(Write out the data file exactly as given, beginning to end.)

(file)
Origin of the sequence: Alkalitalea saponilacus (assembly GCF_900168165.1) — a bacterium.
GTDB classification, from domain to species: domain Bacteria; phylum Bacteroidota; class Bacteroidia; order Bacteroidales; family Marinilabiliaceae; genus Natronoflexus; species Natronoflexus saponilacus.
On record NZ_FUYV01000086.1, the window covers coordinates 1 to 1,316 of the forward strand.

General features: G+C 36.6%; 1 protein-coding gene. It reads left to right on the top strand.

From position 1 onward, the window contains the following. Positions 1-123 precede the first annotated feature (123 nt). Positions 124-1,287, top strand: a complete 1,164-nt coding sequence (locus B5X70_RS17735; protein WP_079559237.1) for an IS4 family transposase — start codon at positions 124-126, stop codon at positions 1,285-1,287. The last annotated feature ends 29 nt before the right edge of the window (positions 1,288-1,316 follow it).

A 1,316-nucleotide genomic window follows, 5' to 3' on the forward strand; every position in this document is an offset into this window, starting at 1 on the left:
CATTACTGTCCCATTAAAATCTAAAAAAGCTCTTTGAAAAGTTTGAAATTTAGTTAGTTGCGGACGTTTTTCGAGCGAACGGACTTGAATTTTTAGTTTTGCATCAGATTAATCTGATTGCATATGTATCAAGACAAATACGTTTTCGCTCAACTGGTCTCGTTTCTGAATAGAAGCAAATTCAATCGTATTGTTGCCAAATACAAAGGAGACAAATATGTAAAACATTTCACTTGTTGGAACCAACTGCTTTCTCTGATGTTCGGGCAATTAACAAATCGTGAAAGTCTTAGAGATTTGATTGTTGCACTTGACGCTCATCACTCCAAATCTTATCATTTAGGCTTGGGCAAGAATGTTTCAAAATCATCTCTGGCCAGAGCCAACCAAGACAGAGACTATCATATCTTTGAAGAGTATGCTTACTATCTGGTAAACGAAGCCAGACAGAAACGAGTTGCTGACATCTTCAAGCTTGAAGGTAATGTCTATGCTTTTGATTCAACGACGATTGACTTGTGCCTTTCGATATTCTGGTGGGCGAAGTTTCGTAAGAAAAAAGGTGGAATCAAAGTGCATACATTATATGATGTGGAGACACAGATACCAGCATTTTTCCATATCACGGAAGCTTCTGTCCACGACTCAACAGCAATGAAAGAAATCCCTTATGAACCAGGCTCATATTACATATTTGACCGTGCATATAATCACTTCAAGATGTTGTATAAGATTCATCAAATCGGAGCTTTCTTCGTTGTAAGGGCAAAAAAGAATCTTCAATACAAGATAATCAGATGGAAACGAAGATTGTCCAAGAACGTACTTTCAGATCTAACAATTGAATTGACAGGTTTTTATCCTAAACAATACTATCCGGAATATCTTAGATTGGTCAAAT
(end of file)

Origin of the sequence: Alkalitalea saponilacus (assembly GCF_900168165.1) — a bacterium.
GTDB classification, from domain to species: domain Bacteria; phylum Bacteroidota; class Bacteroidia; order Bacteroidales; family Marinilabiliaceae; genus Natronoflexus; species Natronoflexus saponilacus.
On record NZ_FUYV01000086.1, the window covers coordinates 1 to 1,316 of the forward strand.

General features: G+C 36.6%; 1 protein-coding gene. It reads left to right on the top strand.

From position 1 onward, the window contains the following. Positions 1-123 precede the first annotated feature (123 nt). Positions 124-1,287, top strand: a complete 1,164-nt coding sequence (locus B5X70_RS17735; protein WP_079559237.1) for an IS4 family transposase — start codon at positions 124-126, stop codon at positions 1,285-1,287. The last annotated feature ends 29 nt before the right edge of the window (positions 1,288-1,316 follow it).

A 1,316-nucleotide genomic window follows, 5' to 3' on the forward strand; every position in this document is an offset into this window, starting at 1 on the left:
CATTACTGTCCCATTAAAATCTAAAAAAGCTCTTTGAAAAGTTTGAAATTTAGTTAGTTGCGGACGTTTTTCGAGCGAACGGACTTGAATTTTTAGTTTTGCATCAGATTAATCTGATTGCATATGTATCAAGACAAATACGTTTTCGCTCAACTGGTCTCGTTTCTGAATAGAAGCAAATTCAATCGTATTGTTGCCAAATACAAAGGAGACAAATATGTAAAACATTTCACTTGTTGGAACCAACTGCTTTCTCTGATGTTCGGGCAATTAACAAATCGTGAAAGTCTTAGAGATTTGATTGTTGCACTTGACGCTCATCACTCCAAATCTTATCATTTAGGCTTGGGCAAGAATGTTTCAAAATCATCTCTGGCCAGAGCCAACCAAGACAGAGACTATCATATCTTTGAAGAGTATGCTTACTATCTGGTAAACGAAGCCAGACAGAAACGAGTTGCTGACATCTTCAAGCTTGAAGGTAATGTCTATGCTTTTGATTCAACGACGATTGACTTGTGCCTTTCGATATTCTGGTGGGCGAAGTTTCGTAAGAAAAAAGGTGGAATCAAAGTGCATACATTATATGATGTGGAGACACAGATACCAGCATTTTTCCATATCACGGAAGCTTCTGTCCACGACTCAACAGCAATGAAAGAAATCCCTTATGAACCAGGCTCATATTACATATTTGACCGTGCATATAATCACTTCAAGATGTTGTATAAGATTCATCAAATCGGAGCTTTCTTCGTTGTAAGGGCAAAAAAGAATCTTCAATACAAGATAATCAGATGGAAACGAAGATTGTCCAAGAACGTACTTTCAGATCTAACAATTGAATTGACAGGTTTTTATCCTAAACAATACTATCCGGAATATCTTAGATTGGTCAAAT